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    02.03.15 BLS Community Holds Town Hall Meeting to Discuss Race and Social Justice Issues
    Brooklyn Law School - Town Hall

    On Wednesday, January 28, a packed gathering of BLS students, faculty members, and staff assembled in the Student Lounge for a Town Hall meeting titled: “After Ferguson? After Garner? After…?” The meeting was planned by the faculty in December in response to increasing concerns by the public about protecting the legal rights of minorities after the grand jury decisions in Staten Island and Ferguson, Missouri, not to indict police officers involved in the deaths of unarmed black men.

    Professor Susan Herman welcomed the crowd of students, and opened the floor to student comments and questions. A panel of faculty including Professors William Araiza, Ursula Bentele, Alafair Burke, Michael Cahill, Bennett Capers, Stacy Caplow, Cynthia Godsoe, Joel Gora, Stephan Landsman, Christina Mulligan, Elizabeth Schneider, and Beryl Jones-Woodin weighed in with their thoughts from a variety of legal perspectives.

    “You often want to say, the jury didn’t follow the law, or the grand jury didn’t follow the law, but the real problem is often the law itself,” Professor Capers said, responding to a student’s question about flaws in the legal system. “One problem is we tend to want laws that are neutral, and it makes sense to want laws that are neutral. But how do we create laws that are neutral and recognize that fact that race matters. Gender matters. Age matters. So many of us – all of us – have biases.”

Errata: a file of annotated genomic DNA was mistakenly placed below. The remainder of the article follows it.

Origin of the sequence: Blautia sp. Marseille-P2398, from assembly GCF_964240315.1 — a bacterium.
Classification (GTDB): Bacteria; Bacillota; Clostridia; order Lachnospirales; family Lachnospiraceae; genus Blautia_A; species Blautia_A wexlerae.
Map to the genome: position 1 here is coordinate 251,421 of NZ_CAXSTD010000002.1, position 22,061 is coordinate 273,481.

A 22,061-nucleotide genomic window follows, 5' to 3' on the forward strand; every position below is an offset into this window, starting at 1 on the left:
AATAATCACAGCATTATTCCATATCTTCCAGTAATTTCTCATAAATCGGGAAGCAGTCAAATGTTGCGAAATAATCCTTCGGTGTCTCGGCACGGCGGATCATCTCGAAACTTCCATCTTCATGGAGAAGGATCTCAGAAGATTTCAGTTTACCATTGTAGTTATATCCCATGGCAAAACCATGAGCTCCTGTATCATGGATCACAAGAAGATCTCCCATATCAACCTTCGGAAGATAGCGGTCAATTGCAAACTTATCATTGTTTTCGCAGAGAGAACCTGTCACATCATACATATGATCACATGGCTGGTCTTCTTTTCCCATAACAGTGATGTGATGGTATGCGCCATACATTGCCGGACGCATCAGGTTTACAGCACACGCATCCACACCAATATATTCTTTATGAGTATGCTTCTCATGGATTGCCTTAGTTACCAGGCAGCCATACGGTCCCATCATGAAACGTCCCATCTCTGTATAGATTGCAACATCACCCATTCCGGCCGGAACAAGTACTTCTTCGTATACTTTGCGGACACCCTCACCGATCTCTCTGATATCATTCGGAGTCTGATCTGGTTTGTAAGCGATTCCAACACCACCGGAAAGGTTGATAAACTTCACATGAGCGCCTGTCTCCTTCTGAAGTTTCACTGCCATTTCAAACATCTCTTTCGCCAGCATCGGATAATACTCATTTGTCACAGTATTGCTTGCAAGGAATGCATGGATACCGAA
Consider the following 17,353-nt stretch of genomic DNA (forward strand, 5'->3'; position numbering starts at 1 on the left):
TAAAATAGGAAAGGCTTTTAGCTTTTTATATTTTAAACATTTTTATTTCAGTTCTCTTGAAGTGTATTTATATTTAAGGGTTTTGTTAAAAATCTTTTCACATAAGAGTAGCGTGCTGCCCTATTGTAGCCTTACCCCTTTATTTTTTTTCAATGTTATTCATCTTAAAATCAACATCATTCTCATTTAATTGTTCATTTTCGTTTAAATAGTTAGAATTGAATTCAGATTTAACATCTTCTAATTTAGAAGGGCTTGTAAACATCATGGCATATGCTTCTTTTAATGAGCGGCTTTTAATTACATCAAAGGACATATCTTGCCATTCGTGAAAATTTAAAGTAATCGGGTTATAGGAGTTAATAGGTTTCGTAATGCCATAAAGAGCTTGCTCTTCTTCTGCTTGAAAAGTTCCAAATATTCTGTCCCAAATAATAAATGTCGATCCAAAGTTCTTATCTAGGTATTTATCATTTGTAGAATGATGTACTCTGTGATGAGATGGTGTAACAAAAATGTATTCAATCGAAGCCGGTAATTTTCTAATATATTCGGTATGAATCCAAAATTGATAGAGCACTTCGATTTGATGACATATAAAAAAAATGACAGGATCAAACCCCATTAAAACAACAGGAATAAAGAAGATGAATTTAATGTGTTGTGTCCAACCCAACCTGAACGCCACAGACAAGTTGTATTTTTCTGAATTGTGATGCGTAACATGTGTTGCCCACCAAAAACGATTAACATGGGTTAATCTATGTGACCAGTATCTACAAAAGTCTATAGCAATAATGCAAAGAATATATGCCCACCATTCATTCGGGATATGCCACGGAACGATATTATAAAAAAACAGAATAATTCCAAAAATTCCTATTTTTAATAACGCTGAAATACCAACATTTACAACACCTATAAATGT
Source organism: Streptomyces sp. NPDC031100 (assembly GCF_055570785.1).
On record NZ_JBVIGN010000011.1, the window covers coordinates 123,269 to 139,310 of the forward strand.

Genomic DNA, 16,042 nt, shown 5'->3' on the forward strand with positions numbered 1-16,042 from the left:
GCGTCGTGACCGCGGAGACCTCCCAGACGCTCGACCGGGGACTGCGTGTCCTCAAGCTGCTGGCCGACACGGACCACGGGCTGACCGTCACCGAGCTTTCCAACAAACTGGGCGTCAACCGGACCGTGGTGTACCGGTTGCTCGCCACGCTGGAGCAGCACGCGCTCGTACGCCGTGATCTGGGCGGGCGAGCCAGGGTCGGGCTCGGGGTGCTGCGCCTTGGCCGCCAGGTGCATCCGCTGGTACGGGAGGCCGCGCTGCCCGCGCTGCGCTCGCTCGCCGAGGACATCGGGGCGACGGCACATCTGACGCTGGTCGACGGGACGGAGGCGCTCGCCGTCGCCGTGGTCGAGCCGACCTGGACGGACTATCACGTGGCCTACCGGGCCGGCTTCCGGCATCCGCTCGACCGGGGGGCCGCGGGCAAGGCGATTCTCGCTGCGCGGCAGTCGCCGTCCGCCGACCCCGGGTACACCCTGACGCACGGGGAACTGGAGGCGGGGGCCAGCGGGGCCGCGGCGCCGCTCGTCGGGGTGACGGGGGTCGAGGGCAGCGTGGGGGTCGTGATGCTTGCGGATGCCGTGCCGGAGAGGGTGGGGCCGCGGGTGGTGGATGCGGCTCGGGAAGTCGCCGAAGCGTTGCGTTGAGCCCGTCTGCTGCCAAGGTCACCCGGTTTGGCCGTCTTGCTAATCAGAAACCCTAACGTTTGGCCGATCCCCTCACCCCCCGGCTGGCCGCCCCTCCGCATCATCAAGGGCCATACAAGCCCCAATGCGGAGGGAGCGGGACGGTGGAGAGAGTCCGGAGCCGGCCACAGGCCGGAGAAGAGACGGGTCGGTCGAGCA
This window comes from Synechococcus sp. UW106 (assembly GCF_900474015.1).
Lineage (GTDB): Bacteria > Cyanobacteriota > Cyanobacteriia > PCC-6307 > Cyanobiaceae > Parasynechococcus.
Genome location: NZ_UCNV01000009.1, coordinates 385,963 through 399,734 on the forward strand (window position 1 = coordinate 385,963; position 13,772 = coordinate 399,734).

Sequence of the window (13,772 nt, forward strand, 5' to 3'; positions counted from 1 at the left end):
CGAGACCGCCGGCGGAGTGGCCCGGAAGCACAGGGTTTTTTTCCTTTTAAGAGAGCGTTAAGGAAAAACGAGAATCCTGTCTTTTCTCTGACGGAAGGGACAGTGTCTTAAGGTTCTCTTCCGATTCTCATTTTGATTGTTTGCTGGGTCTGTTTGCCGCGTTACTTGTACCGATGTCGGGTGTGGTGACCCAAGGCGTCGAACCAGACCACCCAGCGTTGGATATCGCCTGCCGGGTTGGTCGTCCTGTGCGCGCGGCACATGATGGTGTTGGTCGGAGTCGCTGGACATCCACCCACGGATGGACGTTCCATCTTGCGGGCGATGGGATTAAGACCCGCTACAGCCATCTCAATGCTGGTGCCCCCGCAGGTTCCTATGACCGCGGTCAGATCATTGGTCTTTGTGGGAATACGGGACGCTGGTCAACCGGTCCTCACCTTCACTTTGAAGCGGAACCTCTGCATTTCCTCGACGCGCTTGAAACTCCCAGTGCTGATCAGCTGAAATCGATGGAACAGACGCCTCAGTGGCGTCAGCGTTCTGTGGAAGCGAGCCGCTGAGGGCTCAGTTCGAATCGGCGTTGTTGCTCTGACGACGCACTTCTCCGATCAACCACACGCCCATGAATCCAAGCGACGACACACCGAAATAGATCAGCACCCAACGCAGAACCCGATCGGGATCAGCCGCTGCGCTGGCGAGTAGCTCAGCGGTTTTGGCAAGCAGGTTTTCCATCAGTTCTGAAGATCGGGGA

Questions ranged from the meaning of “law enforcement” to the impact of “broken window policing” and the prevalence of “white privilege.” Many students shared anecdotes and personal experiences of their own encounters with law enforcement officers. 

    “One of the bigger picture issues that concerns me is the gross over-criminalization that our law represents,” Professor Gora said. “Eric Garner sold a cigarette. I believe the initial contact with Mr. Brown in Ferguson was that, supposedly, he was walking in the street and not on the sidewalk. The idea that a policeman can encounter you for things like that… We should really be looking to decrease the number of encounters between the police and the citizenry by reducing the number of minor crimes that police investigate.”

    Professor Schneider concluded the Town Hall meeting, stating: “I would like everyone here to be thinking very strategically, very programmatically, about what you can do, what your student organizations can do, from students to professors, what all of us as faculty can do, to move this conversation forward. Perhaps we should have one or two other town meetings during the course of the semester to bring some of these issues to the fore.”

    See also:

    BLS Students Organize “Die-In”